The Qantas captain and co-pilot were temporarily “incapacitated” and “out of breath” during the horrific Mayday incident.
The Qantas captain and co-pilot were temporarily “incapacitated” and “out of breath” during the horrific Mayday incident three years ago, a new aviation safety report said.
A report by the Australian Transport Safety Bureau, released Thursday, revealed disturbing details about the Express Freighters Australia aircraft traveling from Brisbane to Melbourne on August 15, 2018.
When the warning light flashed, the crew wore an oxygen mask and the aircraft began an emergency descent.
However, in the first part of the descent, the Qantas Boeing 737-376 captain was “temporarily incapacitated” and “out of breath” in response to an increase in the supply of respiratory oxygen from the mask. Is reported. ..
Later, May Day was declared by the co-pilot, also known as the co-pilot, and the aircraft began a detour to Canberra Airport.
“The first police officer was aware that he had previously talked about feeling sick and observed the captain falling forward, nauseating and out of breath,” said the ATSB.
“The first officer remembered checking the captain during this episode, but did not receive a response.”
After the captain recovered, the first officer suffered from “neutralization symptoms consistent with hyperventilation.”
When the captain’s radio arrived in Canberra, where the aircraft landed safely, he called for air traffic control to request the attendance of emergency services.
The report said both pilots were incapacitated at the same time “without points”.
Investigation has determined that the intermittent flicker of the master warning light and overheat indicator is most likely due to an electrical failure of the overheat detection system on the right wing body.
“During the descent, the captain chose an emergency stream of oxygen masks, ingested gaseous oxygen and temporarily disabled it,” the report read.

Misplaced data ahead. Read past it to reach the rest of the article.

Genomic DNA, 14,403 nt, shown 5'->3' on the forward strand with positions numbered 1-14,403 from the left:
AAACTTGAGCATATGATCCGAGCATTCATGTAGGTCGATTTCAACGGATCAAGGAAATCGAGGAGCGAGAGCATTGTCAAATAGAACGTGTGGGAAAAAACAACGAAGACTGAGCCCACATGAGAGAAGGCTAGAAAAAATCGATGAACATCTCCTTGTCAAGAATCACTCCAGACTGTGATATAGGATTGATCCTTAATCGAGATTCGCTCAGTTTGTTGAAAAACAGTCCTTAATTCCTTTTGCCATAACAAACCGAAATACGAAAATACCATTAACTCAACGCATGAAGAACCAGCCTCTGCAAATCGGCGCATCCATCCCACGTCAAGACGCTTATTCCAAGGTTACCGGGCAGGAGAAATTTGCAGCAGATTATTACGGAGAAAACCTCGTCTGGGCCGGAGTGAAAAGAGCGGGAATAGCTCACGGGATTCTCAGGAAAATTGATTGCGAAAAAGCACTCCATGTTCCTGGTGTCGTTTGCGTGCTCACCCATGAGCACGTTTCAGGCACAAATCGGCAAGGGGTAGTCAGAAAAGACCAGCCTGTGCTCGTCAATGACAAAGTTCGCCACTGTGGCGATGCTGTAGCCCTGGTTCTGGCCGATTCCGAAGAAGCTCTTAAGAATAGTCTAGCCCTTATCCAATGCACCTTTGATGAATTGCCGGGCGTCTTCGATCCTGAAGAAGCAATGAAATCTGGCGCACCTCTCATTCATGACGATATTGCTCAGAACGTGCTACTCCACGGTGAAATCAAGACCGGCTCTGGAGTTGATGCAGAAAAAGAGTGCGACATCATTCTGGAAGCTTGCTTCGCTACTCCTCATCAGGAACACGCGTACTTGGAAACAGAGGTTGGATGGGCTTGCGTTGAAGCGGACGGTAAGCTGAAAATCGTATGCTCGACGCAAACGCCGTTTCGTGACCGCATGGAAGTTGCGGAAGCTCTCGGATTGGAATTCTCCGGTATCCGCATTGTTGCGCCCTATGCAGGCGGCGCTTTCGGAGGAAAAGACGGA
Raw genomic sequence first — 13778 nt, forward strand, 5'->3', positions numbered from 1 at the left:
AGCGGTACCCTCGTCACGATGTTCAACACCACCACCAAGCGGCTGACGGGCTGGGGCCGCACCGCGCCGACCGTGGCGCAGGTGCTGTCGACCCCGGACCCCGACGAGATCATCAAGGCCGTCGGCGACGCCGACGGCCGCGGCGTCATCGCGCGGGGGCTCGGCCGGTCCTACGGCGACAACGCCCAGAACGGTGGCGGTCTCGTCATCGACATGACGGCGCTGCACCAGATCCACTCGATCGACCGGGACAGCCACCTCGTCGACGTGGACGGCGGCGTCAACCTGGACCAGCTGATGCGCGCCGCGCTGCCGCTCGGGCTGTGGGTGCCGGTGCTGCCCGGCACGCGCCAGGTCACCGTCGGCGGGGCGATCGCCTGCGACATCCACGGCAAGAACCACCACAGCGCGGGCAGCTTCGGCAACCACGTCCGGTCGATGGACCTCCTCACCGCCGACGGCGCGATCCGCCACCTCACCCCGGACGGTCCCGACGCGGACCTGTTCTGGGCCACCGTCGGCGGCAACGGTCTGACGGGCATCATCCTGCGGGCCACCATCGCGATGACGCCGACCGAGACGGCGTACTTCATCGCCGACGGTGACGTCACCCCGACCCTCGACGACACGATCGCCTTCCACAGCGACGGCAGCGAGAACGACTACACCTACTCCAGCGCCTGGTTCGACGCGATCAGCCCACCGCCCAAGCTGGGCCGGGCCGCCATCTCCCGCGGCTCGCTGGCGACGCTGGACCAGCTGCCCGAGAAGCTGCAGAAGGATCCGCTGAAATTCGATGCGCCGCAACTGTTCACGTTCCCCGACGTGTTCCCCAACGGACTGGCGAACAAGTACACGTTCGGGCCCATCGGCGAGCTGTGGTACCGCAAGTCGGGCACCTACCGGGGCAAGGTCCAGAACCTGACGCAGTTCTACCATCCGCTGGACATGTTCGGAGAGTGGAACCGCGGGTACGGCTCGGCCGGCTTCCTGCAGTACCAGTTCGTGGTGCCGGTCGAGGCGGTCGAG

“The crew in flight performed an appropriate abnormal checklist, but failed to correct the signs of overheating due to a failure of the wing overheat detection system,” the report read.
“An additional failure with the shutoff valve in the aircraft’s pressurization system prevented the right wing body from shutting down the pressure duct.
“This caused the crew to troubleshoot further, during which time the air supply in the cabin was reduced.
“In addition to the higher than normal cabin leak rate, the reduced airflow also reduced the cabin pressure.”
After landing, both the captain and the co-pilot were taken to the hospital by ambulance for medical evaluation.
Post-occurrence medical examination and evaluation did not confirm the lasting effects of flight.
During post-accident inspections, Cantus engineers commented on “various maintainability” of the aircraft’s cabin drain valves, fuselage door seals, and auxiliary power unit duct bellows seals that affect the ability of the aircraft to hold pressure. I have identified the problem.
According to the report, Qantas advised ATSB to incorporate maintenance changes to avoid similar incidents in the future.
In a statement to NCA NewsWire, a Qantas spokesperson said:
“These freighters were maintained according to the manufacturer’s requirements, but then performed additional checks on the maintenance program.”
ATSB Report: Qantas Pilots “Incompetent” on 2018 Flight
Source link ATSB Report: Qantas Pilots “Incompetent” on 2018 Flight